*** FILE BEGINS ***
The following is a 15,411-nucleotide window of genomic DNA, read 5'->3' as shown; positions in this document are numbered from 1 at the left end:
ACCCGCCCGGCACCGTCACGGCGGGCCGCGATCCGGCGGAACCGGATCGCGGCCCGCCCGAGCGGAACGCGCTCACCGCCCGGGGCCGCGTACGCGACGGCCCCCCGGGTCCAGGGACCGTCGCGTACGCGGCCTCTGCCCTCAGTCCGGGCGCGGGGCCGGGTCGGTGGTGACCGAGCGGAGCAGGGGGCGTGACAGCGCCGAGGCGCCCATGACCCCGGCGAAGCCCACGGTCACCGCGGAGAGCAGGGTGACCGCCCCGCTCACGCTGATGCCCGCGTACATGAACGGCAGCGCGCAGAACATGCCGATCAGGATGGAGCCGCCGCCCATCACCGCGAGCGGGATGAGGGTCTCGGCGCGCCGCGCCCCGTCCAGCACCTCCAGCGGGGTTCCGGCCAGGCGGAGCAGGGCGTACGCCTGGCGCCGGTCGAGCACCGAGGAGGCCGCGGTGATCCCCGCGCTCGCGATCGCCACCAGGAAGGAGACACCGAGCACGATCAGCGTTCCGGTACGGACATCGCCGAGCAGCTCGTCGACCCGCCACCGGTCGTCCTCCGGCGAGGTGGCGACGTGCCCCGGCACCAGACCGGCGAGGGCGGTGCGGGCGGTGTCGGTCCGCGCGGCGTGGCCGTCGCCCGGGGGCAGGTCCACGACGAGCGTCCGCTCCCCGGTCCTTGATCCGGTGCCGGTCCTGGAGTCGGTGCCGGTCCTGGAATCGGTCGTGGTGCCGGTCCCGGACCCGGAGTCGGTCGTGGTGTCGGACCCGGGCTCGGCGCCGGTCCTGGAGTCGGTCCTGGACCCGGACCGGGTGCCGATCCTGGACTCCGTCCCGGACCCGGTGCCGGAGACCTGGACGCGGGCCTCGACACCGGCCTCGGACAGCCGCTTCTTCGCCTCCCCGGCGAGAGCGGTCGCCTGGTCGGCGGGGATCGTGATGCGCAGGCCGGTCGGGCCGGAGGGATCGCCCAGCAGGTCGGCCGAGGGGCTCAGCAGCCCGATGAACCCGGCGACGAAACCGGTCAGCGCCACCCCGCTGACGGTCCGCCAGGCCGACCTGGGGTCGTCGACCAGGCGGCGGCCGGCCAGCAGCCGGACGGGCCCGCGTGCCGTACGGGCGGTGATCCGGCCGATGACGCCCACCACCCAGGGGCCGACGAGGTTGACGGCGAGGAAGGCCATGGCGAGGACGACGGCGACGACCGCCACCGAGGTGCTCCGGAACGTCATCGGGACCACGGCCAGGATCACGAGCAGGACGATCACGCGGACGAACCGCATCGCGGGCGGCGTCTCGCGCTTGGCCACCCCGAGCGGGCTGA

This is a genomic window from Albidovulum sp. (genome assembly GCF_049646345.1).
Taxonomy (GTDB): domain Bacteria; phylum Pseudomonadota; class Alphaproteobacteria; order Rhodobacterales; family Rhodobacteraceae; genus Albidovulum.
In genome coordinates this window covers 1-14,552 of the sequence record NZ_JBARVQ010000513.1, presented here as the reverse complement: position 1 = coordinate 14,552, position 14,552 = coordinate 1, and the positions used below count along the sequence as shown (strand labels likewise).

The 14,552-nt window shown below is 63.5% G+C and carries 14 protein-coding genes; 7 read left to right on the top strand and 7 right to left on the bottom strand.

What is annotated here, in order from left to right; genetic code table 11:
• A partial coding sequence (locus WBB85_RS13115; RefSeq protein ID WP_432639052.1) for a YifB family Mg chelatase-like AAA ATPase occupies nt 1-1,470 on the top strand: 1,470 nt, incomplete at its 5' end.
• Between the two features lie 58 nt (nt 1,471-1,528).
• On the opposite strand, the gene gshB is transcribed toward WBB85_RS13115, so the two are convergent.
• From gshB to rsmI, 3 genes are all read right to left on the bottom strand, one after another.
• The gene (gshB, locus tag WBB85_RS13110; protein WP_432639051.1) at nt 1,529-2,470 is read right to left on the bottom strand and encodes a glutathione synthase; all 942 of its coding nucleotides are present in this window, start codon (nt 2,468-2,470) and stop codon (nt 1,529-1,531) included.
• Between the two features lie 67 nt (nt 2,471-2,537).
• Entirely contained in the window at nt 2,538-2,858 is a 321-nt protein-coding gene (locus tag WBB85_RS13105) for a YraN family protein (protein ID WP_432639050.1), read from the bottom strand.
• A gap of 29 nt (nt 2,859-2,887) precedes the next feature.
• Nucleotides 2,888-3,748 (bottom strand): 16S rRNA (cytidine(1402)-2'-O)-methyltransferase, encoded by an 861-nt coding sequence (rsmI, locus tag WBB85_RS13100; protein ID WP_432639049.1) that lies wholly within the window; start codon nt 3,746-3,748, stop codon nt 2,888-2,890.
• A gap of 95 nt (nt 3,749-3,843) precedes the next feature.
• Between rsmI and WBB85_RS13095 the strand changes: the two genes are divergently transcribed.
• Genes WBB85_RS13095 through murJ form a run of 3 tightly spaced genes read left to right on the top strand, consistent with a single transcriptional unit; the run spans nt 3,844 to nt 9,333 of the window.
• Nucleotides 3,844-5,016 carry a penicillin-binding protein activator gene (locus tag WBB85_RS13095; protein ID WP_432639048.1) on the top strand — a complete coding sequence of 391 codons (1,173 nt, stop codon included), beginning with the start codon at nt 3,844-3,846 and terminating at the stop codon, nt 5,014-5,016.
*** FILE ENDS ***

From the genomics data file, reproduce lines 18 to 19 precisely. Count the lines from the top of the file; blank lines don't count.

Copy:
• Between rsmI and WBB85_RS13095 the strand changes: the two genes are divergently transcribed.
• Genes WBB85_RS13095 through murJ form a run of 3 tightly spaced genes read left to right on the top strand, consistent with a single transcriptional unit; the run spans nt 3,844 to nt 9,333 of the window.